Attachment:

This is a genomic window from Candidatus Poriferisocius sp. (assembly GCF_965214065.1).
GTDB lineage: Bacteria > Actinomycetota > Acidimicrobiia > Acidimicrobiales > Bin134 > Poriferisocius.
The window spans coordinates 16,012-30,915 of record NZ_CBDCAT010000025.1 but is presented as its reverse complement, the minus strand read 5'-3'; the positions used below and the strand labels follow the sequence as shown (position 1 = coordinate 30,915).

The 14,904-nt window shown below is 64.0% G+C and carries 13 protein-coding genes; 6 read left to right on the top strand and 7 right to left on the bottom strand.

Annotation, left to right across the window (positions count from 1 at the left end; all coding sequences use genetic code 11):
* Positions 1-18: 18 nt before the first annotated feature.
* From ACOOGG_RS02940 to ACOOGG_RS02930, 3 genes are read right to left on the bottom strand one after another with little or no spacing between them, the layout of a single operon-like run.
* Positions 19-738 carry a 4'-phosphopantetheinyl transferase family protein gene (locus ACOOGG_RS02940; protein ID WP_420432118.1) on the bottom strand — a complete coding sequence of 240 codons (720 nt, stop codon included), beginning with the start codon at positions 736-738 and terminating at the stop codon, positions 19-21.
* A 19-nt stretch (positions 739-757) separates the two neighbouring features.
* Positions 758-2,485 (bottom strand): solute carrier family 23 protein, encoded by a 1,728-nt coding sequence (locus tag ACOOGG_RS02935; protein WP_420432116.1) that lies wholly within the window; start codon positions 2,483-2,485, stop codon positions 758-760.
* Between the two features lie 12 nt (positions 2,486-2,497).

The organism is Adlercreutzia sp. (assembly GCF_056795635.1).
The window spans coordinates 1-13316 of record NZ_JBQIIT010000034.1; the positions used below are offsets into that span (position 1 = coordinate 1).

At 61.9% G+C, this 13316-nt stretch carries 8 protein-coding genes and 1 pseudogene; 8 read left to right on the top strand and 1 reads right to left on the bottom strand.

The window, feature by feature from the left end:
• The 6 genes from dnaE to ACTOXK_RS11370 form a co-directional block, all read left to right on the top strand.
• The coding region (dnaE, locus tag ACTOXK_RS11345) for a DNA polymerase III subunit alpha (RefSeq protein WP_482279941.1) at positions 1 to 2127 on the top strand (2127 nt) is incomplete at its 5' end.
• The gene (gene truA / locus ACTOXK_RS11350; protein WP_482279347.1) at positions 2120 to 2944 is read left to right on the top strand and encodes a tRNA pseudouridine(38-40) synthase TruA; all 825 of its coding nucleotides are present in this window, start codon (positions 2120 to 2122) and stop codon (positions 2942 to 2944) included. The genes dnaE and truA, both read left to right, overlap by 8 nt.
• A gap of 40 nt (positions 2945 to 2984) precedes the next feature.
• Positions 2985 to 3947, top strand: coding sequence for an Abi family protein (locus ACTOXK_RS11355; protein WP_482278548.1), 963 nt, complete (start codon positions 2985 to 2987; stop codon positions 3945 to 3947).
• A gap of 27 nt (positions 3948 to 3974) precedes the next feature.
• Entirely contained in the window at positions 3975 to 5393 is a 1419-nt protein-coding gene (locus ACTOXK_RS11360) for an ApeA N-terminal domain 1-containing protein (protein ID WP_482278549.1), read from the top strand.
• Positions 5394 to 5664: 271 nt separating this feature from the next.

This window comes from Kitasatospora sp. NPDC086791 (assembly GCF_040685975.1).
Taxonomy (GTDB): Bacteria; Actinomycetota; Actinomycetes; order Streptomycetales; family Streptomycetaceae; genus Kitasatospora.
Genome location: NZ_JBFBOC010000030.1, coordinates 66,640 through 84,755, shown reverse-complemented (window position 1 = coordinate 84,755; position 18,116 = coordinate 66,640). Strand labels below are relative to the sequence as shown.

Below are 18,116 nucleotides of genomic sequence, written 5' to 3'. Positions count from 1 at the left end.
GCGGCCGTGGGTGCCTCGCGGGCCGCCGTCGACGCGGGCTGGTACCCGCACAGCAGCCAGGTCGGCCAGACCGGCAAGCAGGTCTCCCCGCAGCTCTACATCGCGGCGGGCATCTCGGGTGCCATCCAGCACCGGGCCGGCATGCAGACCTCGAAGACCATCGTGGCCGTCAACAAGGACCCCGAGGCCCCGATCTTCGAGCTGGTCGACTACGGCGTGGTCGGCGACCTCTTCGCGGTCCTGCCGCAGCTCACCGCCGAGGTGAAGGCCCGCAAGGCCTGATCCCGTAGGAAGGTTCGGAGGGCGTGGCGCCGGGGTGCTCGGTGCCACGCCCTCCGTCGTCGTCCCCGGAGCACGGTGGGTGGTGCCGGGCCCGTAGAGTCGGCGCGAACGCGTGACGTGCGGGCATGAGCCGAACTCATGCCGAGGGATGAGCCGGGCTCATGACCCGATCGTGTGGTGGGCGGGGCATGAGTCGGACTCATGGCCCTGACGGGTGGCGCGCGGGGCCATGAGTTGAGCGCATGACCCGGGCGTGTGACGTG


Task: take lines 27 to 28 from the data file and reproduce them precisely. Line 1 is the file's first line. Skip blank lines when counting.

Below are 18,116 nucleotides of genomic sequence, written 5' to 3'. Positions count from 1 at the left end.
GCGGCCGTGGGTGCCTCGCGGGCCGCCGTCGACGCGGGCTGGTACCCGCACAGCAGCCAGGTCGGCCAGACCGGCAAGCAGGTCTCCCCGCAGCTCTACATCGCGGCGGGCATCTCGGGTGCCATCCAGCACCGGGCCGGCATGCAGACCTCGAAGACCATCGTGGCCGTCAACAAGGACCCCGAGGCCCCGATCTTCGAGCTGGTCGACTACGGCGTGGTCGGCGACCTCTTCGCGGTCCTGCCGCAGCTCACCGCCGAGGTGAAGGCCCGCAAGGCCTGATCCCGTAGGAAGGTTCGGAGGGCGTGGCGCCGGGGTGCTCGGTGCCACGCCCTCCGTCGTCGTCCCCGGAGCACGGTGGGTGGTGCCGGGCCCGTAGAGTCGGCGCGAACGCGTGACGTGCGGGCATGAGCCGAACTCATGCCGAGGGATGAGCCGGGCTCATGACCCGATCGTGTGGTGGGCGGGGCATGAGTCGGACTCATGGCCCTGACGGGTGGCGCGCGGGGCCATGAGTTGAGCGCATGACCCGGGCGTGTGACGTG